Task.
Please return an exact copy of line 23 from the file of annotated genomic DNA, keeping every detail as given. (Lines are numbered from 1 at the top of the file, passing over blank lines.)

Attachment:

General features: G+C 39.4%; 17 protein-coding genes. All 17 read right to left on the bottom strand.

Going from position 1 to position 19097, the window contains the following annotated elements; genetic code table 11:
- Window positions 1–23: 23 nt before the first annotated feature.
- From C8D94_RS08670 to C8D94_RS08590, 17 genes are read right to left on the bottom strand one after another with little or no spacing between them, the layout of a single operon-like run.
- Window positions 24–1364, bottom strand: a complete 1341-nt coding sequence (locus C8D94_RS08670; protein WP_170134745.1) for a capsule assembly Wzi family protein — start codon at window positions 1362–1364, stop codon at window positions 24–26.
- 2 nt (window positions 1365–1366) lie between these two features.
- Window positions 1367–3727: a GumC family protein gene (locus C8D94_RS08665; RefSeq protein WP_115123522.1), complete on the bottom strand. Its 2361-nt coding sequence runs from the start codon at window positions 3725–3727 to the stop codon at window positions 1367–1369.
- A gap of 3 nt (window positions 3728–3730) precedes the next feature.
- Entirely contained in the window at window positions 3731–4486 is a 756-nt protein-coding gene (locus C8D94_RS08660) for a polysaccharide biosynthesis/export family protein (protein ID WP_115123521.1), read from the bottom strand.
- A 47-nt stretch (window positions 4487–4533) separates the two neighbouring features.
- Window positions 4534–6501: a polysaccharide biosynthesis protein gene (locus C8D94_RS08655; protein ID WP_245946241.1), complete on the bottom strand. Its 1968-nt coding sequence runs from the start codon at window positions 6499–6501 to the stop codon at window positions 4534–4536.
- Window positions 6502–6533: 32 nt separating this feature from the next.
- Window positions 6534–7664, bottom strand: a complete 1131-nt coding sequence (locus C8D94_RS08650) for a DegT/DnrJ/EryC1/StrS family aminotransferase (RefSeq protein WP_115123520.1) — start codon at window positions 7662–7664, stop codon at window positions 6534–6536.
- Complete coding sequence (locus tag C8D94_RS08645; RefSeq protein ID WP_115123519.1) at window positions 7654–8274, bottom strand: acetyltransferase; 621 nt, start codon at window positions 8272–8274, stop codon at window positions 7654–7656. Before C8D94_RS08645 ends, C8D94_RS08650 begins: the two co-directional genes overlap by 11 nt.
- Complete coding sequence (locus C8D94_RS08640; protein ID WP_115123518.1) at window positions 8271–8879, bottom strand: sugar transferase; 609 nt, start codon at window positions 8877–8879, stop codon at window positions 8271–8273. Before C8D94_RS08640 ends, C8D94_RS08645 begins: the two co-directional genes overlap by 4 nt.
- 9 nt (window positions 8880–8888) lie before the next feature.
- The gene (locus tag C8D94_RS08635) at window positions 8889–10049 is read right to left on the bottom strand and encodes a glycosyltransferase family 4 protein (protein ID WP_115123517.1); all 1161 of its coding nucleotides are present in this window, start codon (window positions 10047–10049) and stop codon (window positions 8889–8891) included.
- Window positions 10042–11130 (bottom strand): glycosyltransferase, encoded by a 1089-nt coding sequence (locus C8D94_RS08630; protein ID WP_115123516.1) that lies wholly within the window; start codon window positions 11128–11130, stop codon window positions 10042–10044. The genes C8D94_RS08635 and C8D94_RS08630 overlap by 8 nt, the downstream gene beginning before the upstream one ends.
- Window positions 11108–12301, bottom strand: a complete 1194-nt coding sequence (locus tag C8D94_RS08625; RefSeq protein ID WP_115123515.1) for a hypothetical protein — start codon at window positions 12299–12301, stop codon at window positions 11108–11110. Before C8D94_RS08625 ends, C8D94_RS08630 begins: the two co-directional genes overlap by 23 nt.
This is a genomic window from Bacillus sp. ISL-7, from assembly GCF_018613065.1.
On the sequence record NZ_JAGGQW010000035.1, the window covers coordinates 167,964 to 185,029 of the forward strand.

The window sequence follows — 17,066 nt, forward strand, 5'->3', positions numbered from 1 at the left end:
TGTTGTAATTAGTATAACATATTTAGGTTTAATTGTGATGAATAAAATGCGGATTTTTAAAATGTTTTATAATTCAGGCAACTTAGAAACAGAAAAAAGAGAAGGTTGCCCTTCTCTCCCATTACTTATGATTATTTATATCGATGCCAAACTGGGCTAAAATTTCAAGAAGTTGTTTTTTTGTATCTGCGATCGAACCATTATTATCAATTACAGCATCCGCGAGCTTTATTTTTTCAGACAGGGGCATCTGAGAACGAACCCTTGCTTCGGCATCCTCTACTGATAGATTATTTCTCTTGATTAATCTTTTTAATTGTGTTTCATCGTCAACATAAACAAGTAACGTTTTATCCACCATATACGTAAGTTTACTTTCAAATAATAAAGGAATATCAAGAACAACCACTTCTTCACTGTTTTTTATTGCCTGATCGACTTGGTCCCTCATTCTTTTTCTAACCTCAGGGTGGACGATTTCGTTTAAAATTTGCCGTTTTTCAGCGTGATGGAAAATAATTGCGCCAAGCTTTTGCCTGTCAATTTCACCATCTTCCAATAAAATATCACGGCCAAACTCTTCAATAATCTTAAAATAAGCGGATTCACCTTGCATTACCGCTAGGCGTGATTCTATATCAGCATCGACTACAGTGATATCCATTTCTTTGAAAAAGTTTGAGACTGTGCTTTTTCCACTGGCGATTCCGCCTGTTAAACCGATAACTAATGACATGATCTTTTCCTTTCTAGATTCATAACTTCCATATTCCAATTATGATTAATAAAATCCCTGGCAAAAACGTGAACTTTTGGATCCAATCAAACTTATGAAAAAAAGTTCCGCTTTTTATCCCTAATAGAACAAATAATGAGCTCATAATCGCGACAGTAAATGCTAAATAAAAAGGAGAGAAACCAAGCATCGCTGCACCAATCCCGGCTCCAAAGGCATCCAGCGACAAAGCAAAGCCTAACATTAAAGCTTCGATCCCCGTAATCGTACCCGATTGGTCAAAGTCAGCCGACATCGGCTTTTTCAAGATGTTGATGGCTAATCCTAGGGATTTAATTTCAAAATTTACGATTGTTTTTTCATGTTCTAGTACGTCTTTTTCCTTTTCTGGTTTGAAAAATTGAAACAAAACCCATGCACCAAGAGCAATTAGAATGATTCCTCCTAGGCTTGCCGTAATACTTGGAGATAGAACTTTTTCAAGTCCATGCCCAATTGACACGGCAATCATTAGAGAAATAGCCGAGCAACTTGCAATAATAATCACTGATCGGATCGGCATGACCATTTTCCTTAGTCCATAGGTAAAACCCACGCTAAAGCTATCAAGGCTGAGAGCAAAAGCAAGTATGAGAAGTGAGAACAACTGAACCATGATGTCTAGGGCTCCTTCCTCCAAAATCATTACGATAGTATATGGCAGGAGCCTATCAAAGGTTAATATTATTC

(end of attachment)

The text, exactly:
TGTTGTAATTAGTATAACATATTTAGGTTTAATTGTGATGAATAAAATGCGGATTTTTAAAATGTTTTATAATTCAGGCAACTTAGAAACAGAAAAAAGAGAAGGTTGCCCTTCTCTCCCATTACTTATGATTATTTATATCGATGCCAAACTGGGCTAAAATTTCAAGAAGTTGTTTTTTTGTATCTGCGATCGAACCATTATTATCAATTACAGCATCCGCGAGCTTTATTTTTTCAGACAGGGGCATCTGAGAACGAACCCTTGCTTCGGCATCCTCTACTGATAGATTATTTCTCTTGATTAATCTTTTTAATTGTGTTTCATCGTCAACATAAACAAGTAACGTTTTATCCACCATATACGTAAGTTTACTTTCAAATAATAAAGGAATATCAAGAACAACCACTTCTTCACTGTTTTTTATTGCCTGATCGACTTGGTCCCTCATTCTTTTTCTAACCTCAGGGTGGACGATTTCGTTTAAAATTTGCCGTTTTTCAGCGTGATGGAAAATAATTGCGCCAAGCTTTTGCCTGTCAATTTCACCATCTTCCAATAAAATATCACGGCCAAACTCTTCAATAATCTTAAAATAAGCGGATTCACCTTGCATTACCGCTAGGCGTGATTCTATATCAGCATCGACTACAGTGATATCCATTTCTTTGAAAAAGTTTGAGACTGTGCTTTTTCCACTGGCGATTCCGCCTGTTAAACCGATAACTAATGACATGATCTTTTCCTTTCTAGATTCATAACTTCCATATTCCAATTATGATTAATAAAATCCCTGGCAAAAACGTGAACTTTTGGATCCAATCAAACTTATGAAAAAAAGTTCCGCTTTTTATCCCTAATAGAACAAATAATGAGCTCATAATCGCGACAGTAAATGCTAAATAAAAAGGAGAGAAACCAAGCATCGCTGCACCAATCCCGGCTCCAAAGGCATCCAGCGACAAAGCAAAGCCTAACATTAAAGCTTCGATCCCCGTAATCGTACCCGATTGGTCAAAGTCAGCCGACATCGGCTTTTTCAAGATGTTGATGGCTAATCCTAGGGATTTAATTTCAAAATTTACGATTGTTTTTTCATGTTCTAGTACGTCTTTTTCCTTTTCTGGTTTGAAAAATTGAAACAAAACCCATGCACCAAGAGCAATTAGAATGATTCCTCCTAGGCTTGCCGTAATACTTGGAGATAGAACTTTTTCAAGTCCATGCCCAATTGACACGGCAATCATTAGAGAAATAGCCGAGCAACTTGCAATAATAATCACTGATCGGATCGGCATGACCATTTTCCTTAGTCCATAGGTAAAACCCACGCTAAAGCTATCAAGGCTGAGAGCAAAAGCAAGTATGAGAAGTGAGAACAACTGAACCATGATGTCTAGGGCTCCTTCCTCCAAAATCATTACGATAGTATATGGCAGGAGCCTATCAAAGGTTAATATTATTC